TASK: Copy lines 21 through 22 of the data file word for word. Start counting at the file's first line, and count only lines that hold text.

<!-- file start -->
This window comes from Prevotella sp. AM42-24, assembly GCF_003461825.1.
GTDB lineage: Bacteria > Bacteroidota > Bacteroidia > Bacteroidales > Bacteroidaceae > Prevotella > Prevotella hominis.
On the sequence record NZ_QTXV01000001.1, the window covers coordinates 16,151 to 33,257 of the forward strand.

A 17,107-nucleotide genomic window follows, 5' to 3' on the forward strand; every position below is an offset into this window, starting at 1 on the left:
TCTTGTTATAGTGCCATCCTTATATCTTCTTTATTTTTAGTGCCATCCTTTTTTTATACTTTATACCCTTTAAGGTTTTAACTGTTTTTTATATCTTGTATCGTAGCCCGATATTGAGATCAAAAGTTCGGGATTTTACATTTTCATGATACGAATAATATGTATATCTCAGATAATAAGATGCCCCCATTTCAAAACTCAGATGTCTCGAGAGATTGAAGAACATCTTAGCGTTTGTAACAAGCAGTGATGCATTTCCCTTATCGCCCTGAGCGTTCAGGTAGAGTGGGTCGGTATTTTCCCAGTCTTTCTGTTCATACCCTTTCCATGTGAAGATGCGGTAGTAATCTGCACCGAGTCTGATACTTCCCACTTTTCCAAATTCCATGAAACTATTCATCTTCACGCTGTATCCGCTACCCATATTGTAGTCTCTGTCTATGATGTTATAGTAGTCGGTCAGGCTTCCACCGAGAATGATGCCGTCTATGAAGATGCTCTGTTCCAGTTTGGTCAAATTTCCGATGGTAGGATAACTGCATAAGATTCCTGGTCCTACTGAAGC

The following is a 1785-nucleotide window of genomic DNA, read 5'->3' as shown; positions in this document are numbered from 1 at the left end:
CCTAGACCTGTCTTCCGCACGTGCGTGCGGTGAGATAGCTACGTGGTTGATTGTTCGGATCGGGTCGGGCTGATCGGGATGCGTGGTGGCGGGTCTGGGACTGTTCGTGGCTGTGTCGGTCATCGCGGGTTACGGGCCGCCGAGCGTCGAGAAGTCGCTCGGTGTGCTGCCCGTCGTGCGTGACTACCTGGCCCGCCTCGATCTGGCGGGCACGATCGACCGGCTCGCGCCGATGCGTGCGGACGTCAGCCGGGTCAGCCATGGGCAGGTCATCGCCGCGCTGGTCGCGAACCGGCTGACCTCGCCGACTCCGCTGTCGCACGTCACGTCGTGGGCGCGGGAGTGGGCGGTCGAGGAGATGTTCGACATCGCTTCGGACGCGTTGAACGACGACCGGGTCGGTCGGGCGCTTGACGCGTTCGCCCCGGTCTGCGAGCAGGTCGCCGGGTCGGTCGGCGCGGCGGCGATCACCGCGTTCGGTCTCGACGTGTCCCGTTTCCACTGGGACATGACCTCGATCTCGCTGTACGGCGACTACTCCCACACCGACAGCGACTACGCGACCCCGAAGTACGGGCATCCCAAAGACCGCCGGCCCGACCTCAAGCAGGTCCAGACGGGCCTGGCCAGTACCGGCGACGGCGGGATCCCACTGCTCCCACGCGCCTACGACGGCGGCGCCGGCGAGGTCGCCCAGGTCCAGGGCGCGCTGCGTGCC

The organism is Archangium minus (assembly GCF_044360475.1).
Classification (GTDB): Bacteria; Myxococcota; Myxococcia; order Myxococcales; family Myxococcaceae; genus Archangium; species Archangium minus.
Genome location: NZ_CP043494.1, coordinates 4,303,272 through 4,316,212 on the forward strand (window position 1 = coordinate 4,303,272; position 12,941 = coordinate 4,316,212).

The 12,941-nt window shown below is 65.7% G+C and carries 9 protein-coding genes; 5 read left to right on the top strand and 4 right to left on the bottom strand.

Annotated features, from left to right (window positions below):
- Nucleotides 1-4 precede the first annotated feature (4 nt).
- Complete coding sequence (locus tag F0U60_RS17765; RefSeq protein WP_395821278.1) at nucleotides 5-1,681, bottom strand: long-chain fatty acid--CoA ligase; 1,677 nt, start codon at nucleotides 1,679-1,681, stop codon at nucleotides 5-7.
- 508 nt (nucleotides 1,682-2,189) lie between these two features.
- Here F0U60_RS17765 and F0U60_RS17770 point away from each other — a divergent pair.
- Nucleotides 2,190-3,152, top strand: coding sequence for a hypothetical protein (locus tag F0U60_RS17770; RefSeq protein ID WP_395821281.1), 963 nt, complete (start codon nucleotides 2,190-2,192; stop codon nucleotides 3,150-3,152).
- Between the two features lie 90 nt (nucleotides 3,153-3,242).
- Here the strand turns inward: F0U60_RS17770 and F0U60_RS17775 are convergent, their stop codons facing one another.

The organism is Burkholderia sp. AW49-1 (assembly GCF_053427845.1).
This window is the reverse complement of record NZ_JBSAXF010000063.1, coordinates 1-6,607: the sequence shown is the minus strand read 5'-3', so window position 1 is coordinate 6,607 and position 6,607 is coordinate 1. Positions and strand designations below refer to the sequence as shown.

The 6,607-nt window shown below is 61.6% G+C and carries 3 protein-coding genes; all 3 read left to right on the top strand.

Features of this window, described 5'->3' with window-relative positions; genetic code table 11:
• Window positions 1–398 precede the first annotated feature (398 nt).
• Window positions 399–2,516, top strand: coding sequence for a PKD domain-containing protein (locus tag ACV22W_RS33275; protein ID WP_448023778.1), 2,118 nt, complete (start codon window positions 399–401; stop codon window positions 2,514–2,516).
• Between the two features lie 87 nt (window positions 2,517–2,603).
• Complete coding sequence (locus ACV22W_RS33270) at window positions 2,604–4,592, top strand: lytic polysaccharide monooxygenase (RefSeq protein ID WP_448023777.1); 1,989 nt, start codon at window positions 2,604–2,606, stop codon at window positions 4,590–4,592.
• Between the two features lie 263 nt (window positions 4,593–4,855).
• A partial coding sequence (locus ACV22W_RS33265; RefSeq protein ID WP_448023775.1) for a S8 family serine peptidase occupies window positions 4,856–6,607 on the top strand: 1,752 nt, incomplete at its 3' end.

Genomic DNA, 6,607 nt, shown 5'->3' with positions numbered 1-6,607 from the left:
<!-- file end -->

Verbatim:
This window is the reverse complement of record NZ_JBSAXF010000063.1, coordinates 1-6,607: the sequence shown is the minus strand read 5'-3', so window position 1 is coordinate 6,607 and position 6,607 is coordinate 1. Positions and strand designations below refer to the sequence as shown.

The 6,607-nt window shown below is 61.6% G+C and carries 3 protein-coding genes; all 3 read left to right on the top strand.